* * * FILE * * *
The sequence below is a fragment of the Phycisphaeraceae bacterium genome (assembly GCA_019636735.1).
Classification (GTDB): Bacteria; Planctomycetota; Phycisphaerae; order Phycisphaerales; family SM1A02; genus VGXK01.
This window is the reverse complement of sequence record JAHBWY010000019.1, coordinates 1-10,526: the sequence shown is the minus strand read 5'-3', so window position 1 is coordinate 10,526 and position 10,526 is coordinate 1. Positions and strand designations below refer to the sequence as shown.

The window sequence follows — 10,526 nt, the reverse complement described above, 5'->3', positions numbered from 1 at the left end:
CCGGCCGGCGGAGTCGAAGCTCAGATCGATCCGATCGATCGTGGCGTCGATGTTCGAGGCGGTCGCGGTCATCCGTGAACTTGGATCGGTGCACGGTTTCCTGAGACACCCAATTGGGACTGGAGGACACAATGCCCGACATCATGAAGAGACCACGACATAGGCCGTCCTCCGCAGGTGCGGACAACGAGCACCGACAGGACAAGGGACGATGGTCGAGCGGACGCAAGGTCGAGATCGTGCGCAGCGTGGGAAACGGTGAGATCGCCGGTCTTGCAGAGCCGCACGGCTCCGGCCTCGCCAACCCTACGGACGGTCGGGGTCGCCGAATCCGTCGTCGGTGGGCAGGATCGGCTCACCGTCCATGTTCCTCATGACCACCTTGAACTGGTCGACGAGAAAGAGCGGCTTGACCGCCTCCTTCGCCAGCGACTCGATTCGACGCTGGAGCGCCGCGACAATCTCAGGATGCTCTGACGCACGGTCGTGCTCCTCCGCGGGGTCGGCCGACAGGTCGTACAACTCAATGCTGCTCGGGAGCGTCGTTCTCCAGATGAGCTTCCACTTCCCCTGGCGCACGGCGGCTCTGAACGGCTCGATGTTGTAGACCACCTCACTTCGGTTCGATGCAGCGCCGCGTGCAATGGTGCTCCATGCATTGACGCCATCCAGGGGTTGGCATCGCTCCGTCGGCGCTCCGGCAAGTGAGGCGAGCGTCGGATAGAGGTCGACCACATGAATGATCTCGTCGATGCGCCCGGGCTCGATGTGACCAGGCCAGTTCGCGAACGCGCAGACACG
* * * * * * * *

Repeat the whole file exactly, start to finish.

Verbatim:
The sequence below is a fragment of the Phycisphaeraceae bacterium genome (assembly GCA_019636735.1).
Classification (GTDB): Bacteria; Planctomycetota; Phycisphaerae; order Phycisphaerales; family SM1A02; genus VGXK01.
This window is the reverse complement of sequence record JAHBWY010000019.1, coordinates 1-10,526: the sequence shown is the minus strand read 5'-3', so window position 1 is coordinate 10,526 and position 10,526 is coordinate 1. Positions and strand designations below refer to the sequence as shown.

The window sequence follows — 10,526 nt, the reverse complement described above, 5'->3', positions numbered from 1 at the left end:
CCGGCCGGCGGAGTCGAAGCTCAGATCGATCCGATCGATCGTGGCGTCGATGTTCGAGGCGGTCGCGGTCATCCGTGAACTTGGATCGGTGCACGGTTTCCTGAGACACCCAATTGGGACTGGAGGACACAATGCCCGACATCATGAAGAGACCACGACATAGGCCGTCCTCCGCAGGTGCGGACAACGAGCACCGACAGGACAAGGGACGATGGTCGAGCGGACGCAAGGTCGAGATCGTGCGCAGCGTGGGAAACGGTGAGATCGCCGGTCTTGCAGAGCCGCACGGCTCCGGCCTCGCCAACCCTACGGACGGTCGGGGTCGCCGAATCCGTCGTCGGTGGGCAGGATCGGCTCACCGTCCATGTTCCTCATGACCACCTTGAACTGGTCGACGAGAAAGAGCGGCTTGACCGCCTCCTTCGCCAGCGACTCGATTCGACGCTGGAGCGCCGCGACAATCTCAGGATGCTCTGACGCACGGTCGTGCTCCTCCGCGGGGTCGGCCGACAGGTCGTACAACTCAATGCTGCTCGGGAGCGTCGTTCTCCAGATGAGCTTCCACTTCCCCTGGCGCACGGCGGCTCTGAACGGCTCGATGTTGTAGACCACCTCACTTCGGTTCGATGCAGCGCCGCGTGCAATGGTGCTCCATGCATTGACGCCATCCAGGGGTTGGCATCGCTCCGTCGGCGCTCCGGCAAGTGAGGCGAGCGTCGGATAGAGGTCGACCACATGAATGATCTCGTCGATGCGCCCGGGCTCGATGTGACCAGGCCAGTTCGCGAACGCGCAGACACG